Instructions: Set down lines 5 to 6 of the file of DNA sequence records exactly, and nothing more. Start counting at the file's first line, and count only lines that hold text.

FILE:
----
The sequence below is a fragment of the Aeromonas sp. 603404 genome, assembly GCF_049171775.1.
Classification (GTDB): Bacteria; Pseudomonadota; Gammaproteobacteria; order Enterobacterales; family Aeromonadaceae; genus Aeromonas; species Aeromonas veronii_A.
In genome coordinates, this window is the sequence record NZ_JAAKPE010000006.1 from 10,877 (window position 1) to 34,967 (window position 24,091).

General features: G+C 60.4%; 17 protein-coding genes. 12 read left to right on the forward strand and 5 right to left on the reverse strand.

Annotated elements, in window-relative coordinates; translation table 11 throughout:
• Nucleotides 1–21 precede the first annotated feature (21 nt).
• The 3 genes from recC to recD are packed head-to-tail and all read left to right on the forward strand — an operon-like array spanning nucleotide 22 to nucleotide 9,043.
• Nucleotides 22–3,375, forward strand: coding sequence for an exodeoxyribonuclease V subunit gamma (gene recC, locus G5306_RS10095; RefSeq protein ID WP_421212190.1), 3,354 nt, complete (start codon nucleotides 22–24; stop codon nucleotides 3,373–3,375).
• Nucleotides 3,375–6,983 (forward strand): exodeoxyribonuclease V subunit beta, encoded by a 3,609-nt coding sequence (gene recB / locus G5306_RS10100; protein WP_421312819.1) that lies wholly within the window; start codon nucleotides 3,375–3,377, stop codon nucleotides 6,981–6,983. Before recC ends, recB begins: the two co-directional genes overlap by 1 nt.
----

Annotated elements, in window-relative coordinates; translation table 11 throughout:
• Nucleotides 1–21 precede the first annotated feature (21 nt).